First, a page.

What’s with that “quick build” thing?
Too long; didn’t read summary: I no longer think I can find satisfaction in quick builds. They can be either quick or satisfying. Never both. Your mileage may vary.
Quick build (noun • /kwik bild/)
A box of sprues you grab, glue and paint over the course of a short amount of time whenever you can no longer bear all the long-term projects staring at you from the shelves.
Apart from trying to sell this definition to the Oxford Dictionaries (answer still pending), I have been working on a couple of rather involved projects lately. There is that 1/350 Arizona started over a year ago, a 1/350 Spruance which gives me fit issues to no end, a Monogram B-26 Marauder which needs to be rescribed and riveted… couple that with a 1/48 T-2C Buckeye that needs its cockpit rebuilt and a A-20 Havoc with lots of details missing, and you get me in a state of “I’d like to get something done. And quick.”
A year or so ago Revell released a new 1/48 scale kit of the Stearman PT-17 Kaydet, a US training biplane from WWII. I got that kit for 10 Euros (in the souvenir shop of a military museum, of all places) and put it in my stash for a rainy weekend. The kit itself is very well detailed and gives you two colourful options for a USAAF and a US Navy aircraft, respectively. Speaking of colourful, Revell somehow saw fit to mould the parts in yellow, which might help with painting, but gives the whole kit a rather toy-ish appearance.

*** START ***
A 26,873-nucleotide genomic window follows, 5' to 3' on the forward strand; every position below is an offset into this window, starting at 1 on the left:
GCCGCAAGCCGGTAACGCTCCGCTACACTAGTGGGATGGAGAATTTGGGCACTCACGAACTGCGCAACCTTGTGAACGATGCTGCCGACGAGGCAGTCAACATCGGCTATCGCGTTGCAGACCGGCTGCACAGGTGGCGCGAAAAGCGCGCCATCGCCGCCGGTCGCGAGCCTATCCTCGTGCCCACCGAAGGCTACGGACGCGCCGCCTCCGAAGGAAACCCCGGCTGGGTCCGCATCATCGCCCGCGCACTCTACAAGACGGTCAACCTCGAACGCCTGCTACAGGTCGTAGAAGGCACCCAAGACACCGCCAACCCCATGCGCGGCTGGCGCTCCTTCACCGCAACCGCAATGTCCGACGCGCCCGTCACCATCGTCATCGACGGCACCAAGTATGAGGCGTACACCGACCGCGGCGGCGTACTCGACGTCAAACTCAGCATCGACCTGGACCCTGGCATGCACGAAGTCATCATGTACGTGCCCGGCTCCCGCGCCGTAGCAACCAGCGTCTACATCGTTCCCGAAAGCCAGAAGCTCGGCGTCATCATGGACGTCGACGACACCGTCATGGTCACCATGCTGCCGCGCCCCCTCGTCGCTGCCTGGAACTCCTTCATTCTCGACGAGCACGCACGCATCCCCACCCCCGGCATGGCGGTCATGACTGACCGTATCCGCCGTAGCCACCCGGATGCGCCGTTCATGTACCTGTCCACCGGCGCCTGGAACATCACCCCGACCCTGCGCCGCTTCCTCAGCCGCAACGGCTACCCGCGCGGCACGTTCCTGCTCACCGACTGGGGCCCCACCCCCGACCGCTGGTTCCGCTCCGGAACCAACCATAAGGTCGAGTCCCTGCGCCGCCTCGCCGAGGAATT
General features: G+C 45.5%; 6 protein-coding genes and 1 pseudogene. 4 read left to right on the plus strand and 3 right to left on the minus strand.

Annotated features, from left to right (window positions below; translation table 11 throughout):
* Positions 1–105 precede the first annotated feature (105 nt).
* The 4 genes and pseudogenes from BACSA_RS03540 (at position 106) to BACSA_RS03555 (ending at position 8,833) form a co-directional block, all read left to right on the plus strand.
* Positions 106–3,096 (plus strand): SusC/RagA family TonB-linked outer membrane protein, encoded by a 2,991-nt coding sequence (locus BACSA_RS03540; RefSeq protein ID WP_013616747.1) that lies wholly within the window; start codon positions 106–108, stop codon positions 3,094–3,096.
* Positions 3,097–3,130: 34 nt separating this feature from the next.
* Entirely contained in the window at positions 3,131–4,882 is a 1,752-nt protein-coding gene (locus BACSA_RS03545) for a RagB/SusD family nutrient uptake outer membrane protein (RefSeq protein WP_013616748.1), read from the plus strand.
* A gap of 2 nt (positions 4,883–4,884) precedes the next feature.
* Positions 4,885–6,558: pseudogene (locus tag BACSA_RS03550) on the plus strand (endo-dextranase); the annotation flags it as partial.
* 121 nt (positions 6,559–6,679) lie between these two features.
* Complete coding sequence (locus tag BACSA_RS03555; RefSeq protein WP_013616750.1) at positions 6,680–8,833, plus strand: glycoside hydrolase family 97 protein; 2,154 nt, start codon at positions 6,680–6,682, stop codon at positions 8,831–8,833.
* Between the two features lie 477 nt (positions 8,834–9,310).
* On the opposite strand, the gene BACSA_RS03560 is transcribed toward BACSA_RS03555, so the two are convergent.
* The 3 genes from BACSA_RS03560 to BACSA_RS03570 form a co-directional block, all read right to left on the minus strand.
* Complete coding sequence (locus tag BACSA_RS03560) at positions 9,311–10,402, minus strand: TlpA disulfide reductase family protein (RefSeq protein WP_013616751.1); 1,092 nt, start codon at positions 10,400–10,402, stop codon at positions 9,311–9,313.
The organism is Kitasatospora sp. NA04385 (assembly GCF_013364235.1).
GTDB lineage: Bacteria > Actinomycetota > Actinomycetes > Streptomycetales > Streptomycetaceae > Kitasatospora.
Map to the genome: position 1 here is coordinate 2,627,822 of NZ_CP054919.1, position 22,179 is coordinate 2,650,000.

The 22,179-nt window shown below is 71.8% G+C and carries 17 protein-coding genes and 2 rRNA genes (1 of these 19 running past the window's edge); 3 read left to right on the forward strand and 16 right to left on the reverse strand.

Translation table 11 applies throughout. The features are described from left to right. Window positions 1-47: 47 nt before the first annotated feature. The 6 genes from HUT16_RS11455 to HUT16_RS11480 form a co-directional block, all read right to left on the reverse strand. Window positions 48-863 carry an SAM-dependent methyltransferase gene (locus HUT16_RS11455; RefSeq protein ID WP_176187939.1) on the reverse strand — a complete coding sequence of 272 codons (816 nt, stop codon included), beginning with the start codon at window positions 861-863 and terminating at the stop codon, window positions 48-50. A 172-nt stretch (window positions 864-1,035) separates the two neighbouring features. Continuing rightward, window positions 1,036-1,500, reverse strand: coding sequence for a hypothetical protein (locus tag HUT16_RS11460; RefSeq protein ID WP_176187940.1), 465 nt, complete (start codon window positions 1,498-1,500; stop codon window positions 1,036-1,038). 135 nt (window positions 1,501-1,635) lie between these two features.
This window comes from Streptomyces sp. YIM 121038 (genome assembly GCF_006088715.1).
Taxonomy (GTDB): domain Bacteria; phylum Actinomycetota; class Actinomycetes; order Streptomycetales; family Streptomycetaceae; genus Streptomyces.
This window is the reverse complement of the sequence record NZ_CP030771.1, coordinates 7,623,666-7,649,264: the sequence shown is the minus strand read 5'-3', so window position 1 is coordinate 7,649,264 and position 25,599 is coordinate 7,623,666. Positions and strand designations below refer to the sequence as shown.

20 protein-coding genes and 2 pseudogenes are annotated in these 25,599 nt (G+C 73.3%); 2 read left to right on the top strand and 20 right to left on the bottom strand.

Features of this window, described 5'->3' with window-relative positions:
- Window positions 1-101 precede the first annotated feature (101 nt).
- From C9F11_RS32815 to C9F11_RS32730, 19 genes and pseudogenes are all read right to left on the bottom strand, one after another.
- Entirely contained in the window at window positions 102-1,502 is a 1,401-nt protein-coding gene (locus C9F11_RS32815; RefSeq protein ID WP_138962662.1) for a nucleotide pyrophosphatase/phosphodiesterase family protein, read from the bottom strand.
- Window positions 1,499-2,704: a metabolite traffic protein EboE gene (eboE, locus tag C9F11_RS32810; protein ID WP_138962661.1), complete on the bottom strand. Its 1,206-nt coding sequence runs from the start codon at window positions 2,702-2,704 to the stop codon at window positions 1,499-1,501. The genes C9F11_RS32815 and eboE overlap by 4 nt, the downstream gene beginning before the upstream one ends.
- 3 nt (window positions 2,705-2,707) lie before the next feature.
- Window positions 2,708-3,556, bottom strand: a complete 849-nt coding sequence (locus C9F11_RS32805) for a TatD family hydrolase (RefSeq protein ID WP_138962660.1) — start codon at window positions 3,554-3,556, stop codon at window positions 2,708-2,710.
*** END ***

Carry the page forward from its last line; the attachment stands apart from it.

At the Moson Show I stumbled upon a new manufacturer called Yahu Models, who specializes in pre-painted PE instrument panels – and they produce a set for the PT-17! I guess the universe wanted to tell me something…
Lesson One: Research. Quick it is not.
Back from Hungary, I immediately started taking a closer look at the Revell kit, doing some research on the versions and markings. That is something I do with every build, basically checking what I am in for, and if there are any alterations needed. Sure, this takes some time, but it is all well within the scope of a quick build, right?
Well, it turned out the markings provided where both for warbirds – beautifully restored planes that fly today, complete with sometimes fictional markings and civil registration numbers. No, I didn’t want that. So off I went to do a quick Google image search. I found a nice colour photograph of a line of Navy N2S (the Navy designation for the PT-17) sitting on the tarmac, with what looked like a mix-and-match of yellow and aluminium lacquer fuselage parts. Yeah, let’s do one of those. Can’t be too hard to find the appropriate markings in the spares box.